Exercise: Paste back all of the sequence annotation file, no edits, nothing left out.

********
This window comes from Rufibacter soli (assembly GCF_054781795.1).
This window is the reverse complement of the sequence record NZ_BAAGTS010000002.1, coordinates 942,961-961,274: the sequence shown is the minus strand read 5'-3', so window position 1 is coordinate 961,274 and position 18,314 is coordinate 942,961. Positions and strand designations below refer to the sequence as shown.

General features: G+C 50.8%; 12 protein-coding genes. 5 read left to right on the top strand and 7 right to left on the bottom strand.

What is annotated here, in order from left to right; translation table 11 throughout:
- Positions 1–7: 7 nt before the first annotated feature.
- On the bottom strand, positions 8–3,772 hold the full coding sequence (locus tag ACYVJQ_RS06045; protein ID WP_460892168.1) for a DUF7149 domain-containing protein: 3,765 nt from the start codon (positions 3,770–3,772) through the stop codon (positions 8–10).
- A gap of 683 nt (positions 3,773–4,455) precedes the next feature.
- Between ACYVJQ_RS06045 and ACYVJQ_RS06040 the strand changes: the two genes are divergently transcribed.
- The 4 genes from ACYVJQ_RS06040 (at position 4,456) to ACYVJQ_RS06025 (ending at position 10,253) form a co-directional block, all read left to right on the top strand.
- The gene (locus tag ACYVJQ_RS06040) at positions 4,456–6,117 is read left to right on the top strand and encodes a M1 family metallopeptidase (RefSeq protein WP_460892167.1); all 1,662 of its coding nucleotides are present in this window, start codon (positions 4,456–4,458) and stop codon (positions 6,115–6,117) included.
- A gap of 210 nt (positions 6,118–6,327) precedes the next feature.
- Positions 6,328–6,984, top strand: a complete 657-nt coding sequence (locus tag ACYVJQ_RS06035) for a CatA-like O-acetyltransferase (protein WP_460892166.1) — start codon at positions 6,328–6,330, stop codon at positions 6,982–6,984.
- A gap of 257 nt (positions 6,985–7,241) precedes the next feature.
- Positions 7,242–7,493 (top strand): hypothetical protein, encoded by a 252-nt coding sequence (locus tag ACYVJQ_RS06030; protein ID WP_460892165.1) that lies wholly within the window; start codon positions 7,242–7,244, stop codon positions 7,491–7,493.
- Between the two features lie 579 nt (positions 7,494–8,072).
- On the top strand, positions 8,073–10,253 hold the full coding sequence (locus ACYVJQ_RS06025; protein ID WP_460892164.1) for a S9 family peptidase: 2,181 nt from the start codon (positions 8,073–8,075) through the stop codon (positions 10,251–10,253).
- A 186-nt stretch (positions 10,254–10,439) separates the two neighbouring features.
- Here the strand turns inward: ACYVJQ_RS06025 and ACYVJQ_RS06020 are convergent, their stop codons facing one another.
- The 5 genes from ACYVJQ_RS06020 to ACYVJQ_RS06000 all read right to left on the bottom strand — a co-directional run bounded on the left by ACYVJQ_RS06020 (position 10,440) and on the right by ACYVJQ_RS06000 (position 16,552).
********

This window comes from Rufibacter soli (assembly GCF_054781795.1).
This window is the reverse complement of the sequence record NZ_BAAGTS010000002.1, coordinates 942,961-961,274: the sequence shown is the minus strand read 5'-3', so window position 1 is coordinate 961,274 and position 18,314 is coordinate 942,961. Positions and strand designations below refer to the sequence as shown.

General features: G+C 50.8%; 12 protein-coding genes. 5 read left to right on the top strand and 7 right to left on the bottom strand.

What is annotated here, in order from left to right; translation table 11 throughout:
- Positions 1–7: 7 nt before the first annotated feature.
- On the bottom strand, positions 8–3,772 hold the full coding sequence (locus tag ACYVJQ_RS06045; protein ID WP_460892168.1) for a DUF7149 domain-containing protein: 3,765 nt from the start codon (positions 3,770–3,772) through the stop codon (positions 8–10).
- A gap of 683 nt (positions 3,773–4,455) precedes the next feature.
- Between ACYVJQ_RS06045 and ACYVJQ_RS06040 the strand changes: the two genes are divergently transcribed.
- The 4 genes from ACYVJQ_RS06040 (at position 4,456) to ACYVJQ_RS06025 (ending at position 10,253) form a co-directional block, all read left to right on the top strand.
- The gene (locus tag ACYVJQ_RS06040) at positions 4,456–6,117 is read left to right on the top strand and encodes a M1 family metallopeptidase (RefSeq protein WP_460892167.1); all 1,662 of its coding nucleotides are present in this window, start codon (positions 4,456–4,458) and stop codon (positions 6,115–6,117) included.
- A gap of 210 nt (positions 6,118–6,327) precedes the next feature.
- Positions 6,328–6,984, top strand: a complete 657-nt coding sequence (locus tag ACYVJQ_RS06035) for a CatA-like O-acetyltransferase (protein WP_460892166.1) — start codon at positions 6,328–6,330, stop codon at positions 6,982–6,984.
- A gap of 257 nt (positions 6,985–7,241) precedes the next feature.
- Positions 7,242–7,493 (top strand): hypothetical protein, encoded by a 252-nt coding sequence (locus tag ACYVJQ_RS06030; protein ID WP_460892165.1) that lies wholly within the window; start codon positions 7,242–7,244, stop codon positions 7,491–7,493.
- Between the two features lie 579 nt (positions 7,494–8,072).
- On the top strand, positions 8,073–10,253 hold the full coding sequence (locus ACYVJQ_RS06025; protein ID WP_460892164.1) for a S9 family peptidase: 2,181 nt from the start codon (positions 8,073–8,075) through the stop codon (positions 10,251–10,253).
- A 186-nt stretch (positions 10,254–10,439) separates the two neighbouring features.
- Here the strand turns inward: ACYVJQ_RS06025 and ACYVJQ_RS06020 are convergent, their stop codons facing one another.
- The 5 genes from ACYVJQ_RS06020 to ACYVJQ_RS06000 all read right to left on the bottom strand — a co-directional run bounded on the left by ACYVJQ_RS06020 (position 10,440) and on the right by ACYVJQ_RS06000 (position 16,552).